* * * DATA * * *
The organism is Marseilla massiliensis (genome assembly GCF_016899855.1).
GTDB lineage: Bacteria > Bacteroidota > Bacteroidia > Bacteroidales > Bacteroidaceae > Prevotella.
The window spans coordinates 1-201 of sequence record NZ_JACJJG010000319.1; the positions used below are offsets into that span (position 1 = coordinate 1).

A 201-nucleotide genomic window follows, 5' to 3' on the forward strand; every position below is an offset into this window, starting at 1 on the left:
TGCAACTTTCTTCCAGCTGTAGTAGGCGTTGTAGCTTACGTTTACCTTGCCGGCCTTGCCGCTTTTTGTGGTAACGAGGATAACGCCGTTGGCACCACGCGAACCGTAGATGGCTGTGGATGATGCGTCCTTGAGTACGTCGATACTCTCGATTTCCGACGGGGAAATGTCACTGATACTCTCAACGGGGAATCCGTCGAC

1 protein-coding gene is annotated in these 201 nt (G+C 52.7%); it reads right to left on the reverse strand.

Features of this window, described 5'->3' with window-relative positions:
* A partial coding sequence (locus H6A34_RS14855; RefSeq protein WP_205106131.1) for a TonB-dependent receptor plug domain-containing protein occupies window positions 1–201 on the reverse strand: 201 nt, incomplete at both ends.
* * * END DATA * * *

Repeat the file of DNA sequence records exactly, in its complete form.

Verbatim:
The organism is Marseilla massiliensis (genome assembly GCF_016899855.1).
GTDB lineage: Bacteria > Bacteroidota > Bacteroidia > Bacteroidales > Bacteroidaceae > Prevotella.
The window spans coordinates 1-201 of sequence record NZ_JACJJG010000319.1; the positions used below are offsets into that span (position 1 = coordinate 1).

A 201-nucleotide genomic window follows, 5' to 3' on the forward strand; every position below is an offset into this window, starting at 1 on the left:
TGCAACTTTCTTCCAGCTGTAGTAGGCGTTGTAGCTTACGTTTACCTTGCCGGCCTTGCCGCTTTTTGTGGTAACGAGGATAACGCCGTTGGCACCACGCGAACCGTAGATGGCTGTGGATGATGCGTCCTTGAGTACGTCGATACTCTCGATTTCCGACGGGGAAATGTCACTGATACTCTCAACGGGGAATCCGTCGAC

1 protein-coding gene is annotated in these 201 nt (G+C 52.7%); it reads right to left on the reverse strand.

Features of this window, described 5'->3' with window-relative positions:
* A partial coding sequence (locus H6A34_RS14855; RefSeq protein WP_205106131.1) for a TonB-dependent receptor plug domain-containing protein occupies window positions 1–201 on the reverse strand: 201 nt, incomplete at both ends.